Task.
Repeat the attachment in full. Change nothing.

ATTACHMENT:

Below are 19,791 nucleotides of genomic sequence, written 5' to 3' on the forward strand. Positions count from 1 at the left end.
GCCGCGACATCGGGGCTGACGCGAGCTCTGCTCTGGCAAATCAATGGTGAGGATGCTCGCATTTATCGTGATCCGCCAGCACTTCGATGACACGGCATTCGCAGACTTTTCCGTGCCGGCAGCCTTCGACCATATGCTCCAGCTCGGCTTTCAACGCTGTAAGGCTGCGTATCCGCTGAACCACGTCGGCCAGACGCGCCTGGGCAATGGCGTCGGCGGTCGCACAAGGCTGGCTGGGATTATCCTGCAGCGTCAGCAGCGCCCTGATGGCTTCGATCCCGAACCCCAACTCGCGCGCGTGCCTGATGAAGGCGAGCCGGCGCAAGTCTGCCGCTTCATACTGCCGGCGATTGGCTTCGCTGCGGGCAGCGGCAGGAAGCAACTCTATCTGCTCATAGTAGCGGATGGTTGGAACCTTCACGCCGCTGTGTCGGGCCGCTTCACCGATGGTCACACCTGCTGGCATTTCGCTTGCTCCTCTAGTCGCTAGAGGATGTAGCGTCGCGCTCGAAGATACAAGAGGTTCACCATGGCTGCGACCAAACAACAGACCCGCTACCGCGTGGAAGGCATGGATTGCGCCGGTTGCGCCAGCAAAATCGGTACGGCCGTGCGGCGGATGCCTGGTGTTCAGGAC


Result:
Below are 19,791 nucleotides of genomic sequence, written 5' to 3' on the forward strand. Positions count from 1 at the left end.
GCCGCGACATCGGGGCTGACGCGAGCTCTGCTCTGGCAAATCAATGGTGAGGATGCTCGCATTTATCGTGATCCGCCAGCACTTCGATGACACGGCATTCGCAGACTTTTCCGTGCCGGCAGCCTTCGACCATATGCTCCAGCTCGGCTTTCAACGCTGTAAGGCTGCGTATCCGCTGAACCACGTCGGCCAGACGCGCCTGGGCAATGGCGTCGGCGGTCGCACAAGGCTGGCTGGGATTATCCTGCAGCGTCAGCAGCGCCCTGATGGCTTCGATCCCGAACCCCAACTCGCGCGCGTGCCTGATGAAGGCGAGCCGGCGCAAGTCTGCCGCTTCATACTGCCGGCGATTGGCTTCGCTGCGGGCAGCGGCAGGAAGCAACTCTATCTGCTCATAGTAGCGGATGGTTGGAACCTTCACGCCGCTGTGTCGGGCCGCTTCACCGATGGTCACACCTGCTGGCATTTCGCTTGCTCCTCTAGTCGCTAGAGGATGTAGCGTCGCGCTCGAAGATACAAGAGGTTCACCATGGCTGCGACCAAACAACAGACCCGCTACCGCGTGGAAGGCATGGATTGCGCCGGTTGCGCCAGCAAAATCGGTACGGCCGTGCGGCGGATGCCTGGTGTTCAGGAC